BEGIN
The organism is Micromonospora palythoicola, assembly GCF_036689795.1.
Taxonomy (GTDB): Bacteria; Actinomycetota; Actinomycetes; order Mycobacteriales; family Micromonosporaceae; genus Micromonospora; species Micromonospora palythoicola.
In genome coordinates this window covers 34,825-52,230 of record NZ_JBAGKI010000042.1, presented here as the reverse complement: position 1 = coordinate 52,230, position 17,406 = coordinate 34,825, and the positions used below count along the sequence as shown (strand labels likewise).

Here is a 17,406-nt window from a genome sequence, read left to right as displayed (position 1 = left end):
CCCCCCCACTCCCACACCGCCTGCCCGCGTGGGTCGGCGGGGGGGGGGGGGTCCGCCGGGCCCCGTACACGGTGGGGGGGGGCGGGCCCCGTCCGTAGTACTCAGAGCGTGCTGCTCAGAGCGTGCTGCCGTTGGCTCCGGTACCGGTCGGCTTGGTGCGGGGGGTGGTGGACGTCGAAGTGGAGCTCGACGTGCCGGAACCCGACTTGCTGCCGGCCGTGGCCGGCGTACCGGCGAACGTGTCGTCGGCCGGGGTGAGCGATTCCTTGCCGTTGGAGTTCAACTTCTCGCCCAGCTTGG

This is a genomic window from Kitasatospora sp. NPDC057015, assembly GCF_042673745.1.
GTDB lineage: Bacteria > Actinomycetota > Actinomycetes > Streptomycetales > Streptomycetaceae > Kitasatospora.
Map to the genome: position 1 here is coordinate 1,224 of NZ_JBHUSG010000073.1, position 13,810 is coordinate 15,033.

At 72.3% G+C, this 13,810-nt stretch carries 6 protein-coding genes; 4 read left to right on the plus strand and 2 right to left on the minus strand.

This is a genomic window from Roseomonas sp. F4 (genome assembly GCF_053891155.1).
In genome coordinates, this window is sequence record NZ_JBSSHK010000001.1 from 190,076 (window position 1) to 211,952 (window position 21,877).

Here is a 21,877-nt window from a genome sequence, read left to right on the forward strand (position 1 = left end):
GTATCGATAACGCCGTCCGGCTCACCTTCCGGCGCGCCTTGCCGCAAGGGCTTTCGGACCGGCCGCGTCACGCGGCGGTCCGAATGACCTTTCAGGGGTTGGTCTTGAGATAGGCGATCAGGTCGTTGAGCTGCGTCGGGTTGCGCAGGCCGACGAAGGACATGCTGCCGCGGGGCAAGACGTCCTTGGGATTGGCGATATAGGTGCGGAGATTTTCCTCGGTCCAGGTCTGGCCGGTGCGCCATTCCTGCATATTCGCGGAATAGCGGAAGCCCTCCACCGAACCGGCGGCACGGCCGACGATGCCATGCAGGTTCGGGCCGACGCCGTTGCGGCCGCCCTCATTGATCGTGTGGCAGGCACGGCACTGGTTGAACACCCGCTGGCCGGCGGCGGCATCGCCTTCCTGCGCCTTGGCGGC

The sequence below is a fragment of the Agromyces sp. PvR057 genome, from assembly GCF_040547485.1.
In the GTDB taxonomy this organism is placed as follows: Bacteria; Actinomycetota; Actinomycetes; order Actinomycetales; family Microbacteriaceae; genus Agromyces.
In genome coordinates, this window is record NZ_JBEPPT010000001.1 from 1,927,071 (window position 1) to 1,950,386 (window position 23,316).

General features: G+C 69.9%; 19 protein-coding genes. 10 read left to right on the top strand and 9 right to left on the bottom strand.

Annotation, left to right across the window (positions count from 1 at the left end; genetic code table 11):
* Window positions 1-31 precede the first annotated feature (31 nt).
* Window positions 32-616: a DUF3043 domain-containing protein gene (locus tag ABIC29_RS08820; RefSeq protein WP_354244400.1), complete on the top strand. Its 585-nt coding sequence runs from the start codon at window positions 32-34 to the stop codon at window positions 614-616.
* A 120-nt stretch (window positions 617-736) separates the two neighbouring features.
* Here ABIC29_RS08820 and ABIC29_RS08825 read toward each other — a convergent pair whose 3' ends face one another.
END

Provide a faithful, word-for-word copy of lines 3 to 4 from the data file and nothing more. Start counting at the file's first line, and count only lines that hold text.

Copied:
In genome coordinates this window covers 34,825-52,230 of record NZ_JBAGKI010000042.1, presented here as the reverse complement: position 1 = coordinate 52,230, position 17,406 = coordinate 34,825, and the positions used below count along the sequence as shown (strand labels likewise).

Here is a 17,406-nt window from a genome sequence, read left to right as displayed (position 1 = left end):